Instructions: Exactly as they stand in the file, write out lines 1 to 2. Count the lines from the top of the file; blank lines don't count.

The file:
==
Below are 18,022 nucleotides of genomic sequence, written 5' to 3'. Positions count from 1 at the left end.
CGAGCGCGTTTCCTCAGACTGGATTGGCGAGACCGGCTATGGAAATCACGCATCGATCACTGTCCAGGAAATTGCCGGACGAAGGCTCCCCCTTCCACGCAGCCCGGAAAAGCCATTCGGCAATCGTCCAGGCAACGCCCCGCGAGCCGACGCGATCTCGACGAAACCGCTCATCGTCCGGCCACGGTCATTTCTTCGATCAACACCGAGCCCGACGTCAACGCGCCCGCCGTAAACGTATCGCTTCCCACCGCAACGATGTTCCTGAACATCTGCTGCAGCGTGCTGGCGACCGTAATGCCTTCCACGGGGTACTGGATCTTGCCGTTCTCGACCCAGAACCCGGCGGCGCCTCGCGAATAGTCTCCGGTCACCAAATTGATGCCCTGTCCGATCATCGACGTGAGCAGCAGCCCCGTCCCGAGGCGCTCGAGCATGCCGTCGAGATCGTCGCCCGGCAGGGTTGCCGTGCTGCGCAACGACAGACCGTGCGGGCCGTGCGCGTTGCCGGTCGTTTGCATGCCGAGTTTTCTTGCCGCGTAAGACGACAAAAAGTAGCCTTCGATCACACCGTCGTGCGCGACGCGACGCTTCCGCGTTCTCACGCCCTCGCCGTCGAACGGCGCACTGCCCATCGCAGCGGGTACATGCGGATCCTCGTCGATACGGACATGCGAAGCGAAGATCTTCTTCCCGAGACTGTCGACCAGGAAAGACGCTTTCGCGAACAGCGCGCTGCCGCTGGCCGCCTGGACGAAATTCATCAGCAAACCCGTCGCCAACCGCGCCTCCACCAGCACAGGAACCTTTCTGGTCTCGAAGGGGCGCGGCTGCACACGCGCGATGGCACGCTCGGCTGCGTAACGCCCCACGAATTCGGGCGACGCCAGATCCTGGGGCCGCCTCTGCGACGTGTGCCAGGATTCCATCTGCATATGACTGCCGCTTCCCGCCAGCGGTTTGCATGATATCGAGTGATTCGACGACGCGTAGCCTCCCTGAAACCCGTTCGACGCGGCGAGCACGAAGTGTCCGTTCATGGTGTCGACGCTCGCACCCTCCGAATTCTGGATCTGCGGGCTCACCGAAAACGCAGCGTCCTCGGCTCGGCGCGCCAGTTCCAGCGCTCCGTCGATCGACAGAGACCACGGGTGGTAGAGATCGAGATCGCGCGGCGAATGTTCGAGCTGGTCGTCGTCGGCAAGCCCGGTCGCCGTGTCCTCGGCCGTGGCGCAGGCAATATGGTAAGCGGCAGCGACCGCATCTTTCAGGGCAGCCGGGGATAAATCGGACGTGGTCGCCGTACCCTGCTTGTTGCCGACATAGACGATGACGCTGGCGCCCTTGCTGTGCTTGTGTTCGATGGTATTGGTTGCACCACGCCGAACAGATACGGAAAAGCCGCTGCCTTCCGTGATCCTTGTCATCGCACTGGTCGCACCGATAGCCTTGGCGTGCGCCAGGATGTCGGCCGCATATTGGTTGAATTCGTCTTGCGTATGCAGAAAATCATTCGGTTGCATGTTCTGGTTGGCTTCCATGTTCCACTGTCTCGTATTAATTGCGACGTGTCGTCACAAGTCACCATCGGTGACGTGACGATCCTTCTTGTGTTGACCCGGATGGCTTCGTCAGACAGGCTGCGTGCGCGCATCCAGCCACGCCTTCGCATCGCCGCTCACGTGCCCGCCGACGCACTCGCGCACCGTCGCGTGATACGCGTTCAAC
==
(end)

Below are 18,022 nucleotides of genomic sequence, written 5' to 3'. Positions count from 1 at the left end.
CGAGCGCGTTTCCTCAGACTGGATTGGCGAGACCGGCTATGGAAATCACGCATCGATCACTGTCCAGGAAATTGCCGGACGAAGGCTCCCCCTTCCACGCAGCCCGGAAAAGCCATTCGGCAATCGTCCAGGCAACGCCCCGCGAGCCGACGCGATCTCGACGAAACCGCTCATCGTCCGGCCACGGTCATTTCTTCGATCAACACCGAGCCCGACGTCAACGCGCCCGCCGTAAACGTATCGCTTCCCACCGCAACGATGTTCCTGAACATCTGCTGCAGCGTGCTGGCGACCGTAATGCCTTCCACGGGGTACTGGATCTTGCCGTTCTCGACCCAGAACCCGGCGGCGCCTCGCGAATAGTCTCCGGTCACCAAATTGATGCCCTGTCCGATCATCGACGTGAGCAGCAGCCCCGTCCCGAGGCGCTCGAGCATGCCGTCGAGATCGTCGCCCGGCAGGGTTGCCGTGCTGCGCAACGACAGACCGTGCGGGCCGTGCGCGTTGCCGGTCGTTTGCATGCCGAGTTTTCTTGCCGCGTAAGACGACAAAAAGTAGCCTTCGATCACACCGTCGTGCGCGACGCGACGCTTCCGCGTTCTCACGCCCTCGCCGTCGAACGGCGCACTGCCCATCGCAGCGGGTACATGCGGATCCTCGTCGATACGGACATGCGAAGCGAAGATCTTCTTCCCGAGACTGTCGACCAGGAAAGACGCTTTCGCGAACAGCGCGCTGCCGCTGGCCGCCTGGACGAAATTCATCAGCAAACCCGTCGCCAACCGCGCCTCCACCAGCACAGGAACCTTTCTGGTCTCGAAGGGGCGCGGCTGCACACGCGCGATGGCACGCTCGGCTGCGTAACGCCCCACGAATTCGGGCGACGCCAGATCCTGGGGCCGCCTCTGCGACGTGTGCCAGGATTCCATCTGCATATGACTGCCGCTTCCCGCCAGCGGTTTGCATGATATCGAGTGATTCGACGACGCGTAGCCTCCCTGAAACCCGTTCGACGCGGCGAGCACGAAGTGTCCGTTCATGGTGTCGACGCTCGCACCCTCCGAATTCTGGATCTGCGGGCTCACCGAAAACGCAGCGTCCTCGGCTCGGCGCGCCAGTTCCAGCGCTCCGTCGATCGACAGAGACCACGGGTGGTAGAGATCGAGATCGCGCGGCGAATGTTCGAGCTGGTCGTCGTCGGCAAGCCCGGTCGCCGTGTCCTCGGCCGTGGCGCAGGCAATATGGTAAGCGGCAGCGACCGCATCTTTCAGGGCAGCCGGGGATAAATCGGACGTGGTCGCCGTACCCTGCTTGTTGCCGACATAGACGATGACGCTGGCGCCCTTGCTGTGCTTGTGTTCGATGGTATTGGTTGCACCACGCCGAACAGATACGGAAAAGCCGCTGCCTTCCGTGATCCTTGTCATCGCACTGGTCGCACCGATAGCCTTGGCGTGCGCCAGGATGTCGGCCGCATATTGGTTGAATTCGTCTTGCGTATGCAGAAAATCATTCGGTTGCATGTTCTGGTTGGCTTCCATGTTCCACTGTCTCGTATTAATTGCGACGTGTCGTCACAAGTCACCATCGGTGACGTGACGATCCTTCTTGTGTTGACCCGGATGGCTTCGTCAGACAGGCTGCGTGCGCGCATCCAGCCACGCCTTCGCATCGCCGCTCACGTGCCCGCCGACGCACTCGCGCACCGTCGCGTGATACGCGTTCAAC